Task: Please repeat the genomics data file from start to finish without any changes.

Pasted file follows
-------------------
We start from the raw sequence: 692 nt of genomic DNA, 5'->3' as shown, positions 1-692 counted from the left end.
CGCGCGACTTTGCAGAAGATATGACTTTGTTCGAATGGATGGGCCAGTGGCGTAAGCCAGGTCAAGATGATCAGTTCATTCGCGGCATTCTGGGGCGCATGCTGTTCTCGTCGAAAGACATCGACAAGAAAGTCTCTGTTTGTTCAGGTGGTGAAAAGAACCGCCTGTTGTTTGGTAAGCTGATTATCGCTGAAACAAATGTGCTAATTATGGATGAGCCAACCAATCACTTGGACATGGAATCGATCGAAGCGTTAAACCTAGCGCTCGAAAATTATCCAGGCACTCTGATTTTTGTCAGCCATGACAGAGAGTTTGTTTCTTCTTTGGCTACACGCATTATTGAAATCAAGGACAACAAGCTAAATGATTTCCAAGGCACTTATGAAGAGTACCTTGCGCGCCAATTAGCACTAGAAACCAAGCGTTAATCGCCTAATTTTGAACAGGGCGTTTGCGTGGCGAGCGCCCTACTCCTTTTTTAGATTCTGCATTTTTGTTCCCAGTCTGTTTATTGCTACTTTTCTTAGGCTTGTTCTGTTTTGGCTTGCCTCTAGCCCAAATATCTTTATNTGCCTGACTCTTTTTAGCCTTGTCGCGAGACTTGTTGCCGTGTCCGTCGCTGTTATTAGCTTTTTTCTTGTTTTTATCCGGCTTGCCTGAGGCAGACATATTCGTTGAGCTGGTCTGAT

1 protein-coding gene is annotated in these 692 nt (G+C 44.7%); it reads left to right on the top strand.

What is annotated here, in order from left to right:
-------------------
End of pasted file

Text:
We start from the raw sequence: 692 nt of genomic DNA, 5'->3' as shown, positions 1-692 counted from the left end.
CGCGCGACTTTGCAGAAGATATGACTTTGTTCGAATGGATGGGCCAGTGGCGTAAGCCAGGTCAAGATGATCAGTTCATTCGCGGCATTCTGGGGCGCATGCTGTTCTCGTCGAAAGACATCGACAAGAAAGTCTCTGTTTGTTCAGGTGGTGAAAAGAACCGCCTGTTGTTTGGTAAGCTGATTATCGCTGAAACAAATGTGCTAATTATGGATGAGCCAACCAATCACTTGGACATGGAATCGATCGAAGCGTTAAACCTAGCGCTCGAAAATTATCCAGGCACTCTGATTTTTGTCAGCCATGACAGAGAGTTTGTTTCTTCTTTGGCTACACGCATTATTGAAATCAAGGACAACAAGCTAAATGATTTCCAAGGCACTTATGAAGAGTACCTTGCGCGCCAATTAGCACTAGAAACCAAGCGTTAATCGCCTAATTTTGAACAGGGCGTTTGCGTGGCGAGCGCCCTACTCCTTTTTTAGATTCTGCATTTTTGTTCCCAGTCTGTTTATTGCTACTTTTCTTAGGCTTGTTCTGTTTTGGCTTGCCTCTAGCCCAAATATCTTTATNTGCCTGACTCTTTTTAGCCTTGTCGCGAGACTTGTTGCCGTGTCCGTCGCTGTTATTAGCTTTTTTCTTGTTTTTATCCGGCTTGCCTGAGGCAGACATATTCGTTGAGCTGGTCTGAT

1 protein-coding gene is annotated in these 692 nt (G+C 44.7%); it reads left to right on the top strand.

What is annotated here, in order from left to right: